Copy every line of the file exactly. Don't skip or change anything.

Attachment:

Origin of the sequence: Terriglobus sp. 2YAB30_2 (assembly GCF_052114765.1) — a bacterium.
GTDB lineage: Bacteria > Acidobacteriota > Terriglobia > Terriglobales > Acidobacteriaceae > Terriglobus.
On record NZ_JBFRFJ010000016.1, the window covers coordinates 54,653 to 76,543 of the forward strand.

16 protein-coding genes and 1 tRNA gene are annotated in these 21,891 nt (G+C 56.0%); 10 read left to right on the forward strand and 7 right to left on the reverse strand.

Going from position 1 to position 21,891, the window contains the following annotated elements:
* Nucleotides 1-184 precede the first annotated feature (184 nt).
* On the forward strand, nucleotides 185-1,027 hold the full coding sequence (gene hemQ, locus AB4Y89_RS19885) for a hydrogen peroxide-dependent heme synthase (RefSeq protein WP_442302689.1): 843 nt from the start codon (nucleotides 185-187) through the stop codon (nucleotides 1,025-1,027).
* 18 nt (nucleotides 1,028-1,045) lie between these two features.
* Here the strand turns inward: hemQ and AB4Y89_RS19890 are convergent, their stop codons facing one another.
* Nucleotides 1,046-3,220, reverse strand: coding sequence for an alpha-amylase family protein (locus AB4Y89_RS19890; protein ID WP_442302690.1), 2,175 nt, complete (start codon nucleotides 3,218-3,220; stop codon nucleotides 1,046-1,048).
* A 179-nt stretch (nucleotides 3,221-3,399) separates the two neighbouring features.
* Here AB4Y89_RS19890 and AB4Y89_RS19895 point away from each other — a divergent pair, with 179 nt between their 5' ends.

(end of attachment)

Origin of the sequence: Terriglobus sp. 2YAB30_2 (assembly GCF_052114765.1) — a bacterium.
GTDB lineage: Bacteria > Acidobacteriota > Terriglobia > Terriglobales > Acidobacteriaceae > Terriglobus.
On record NZ_JBFRFJ010000016.1, the window covers coordinates 54,653 to 76,543 of the forward strand.

16 protein-coding genes and 1 tRNA gene are annotated in these 21,891 nt (G+C 56.0%); 10 read left to right on the forward strand and 7 right to left on the reverse strand.

Going from position 1 to position 21,891, the window contains the following annotated elements:
* Nucleotides 1-184 precede the first annotated feature (184 nt).
* On the forward strand, nucleotides 185-1,027 hold the full coding sequence (gene hemQ, locus AB4Y89_RS19885) for a hydrogen peroxide-dependent heme synthase (RefSeq protein WP_442302689.1): 843 nt from the start codon (nucleotides 185-187) through the stop codon (nucleotides 1,025-1,027).
* 18 nt (nucleotides 1,028-1,045) lie between these two features.
* Here the strand turns inward: hemQ and AB4Y89_RS19890 are convergent, their stop codons facing one another.
* Nucleotides 1,046-3,220, reverse strand: coding sequence for an alpha-amylase family protein (locus AB4Y89_RS19890; protein ID WP_442302690.1), 2,175 nt, complete (start codon nucleotides 3,218-3,220; stop codon nucleotides 1,046-1,048).
* A 179-nt stretch (nucleotides 3,221-3,399) separates the two neighbouring features.
* Here AB4Y89_RS19890 and AB4Y89_RS19895 point away from each other — a divergent pair, with 179 nt between their 5' ends.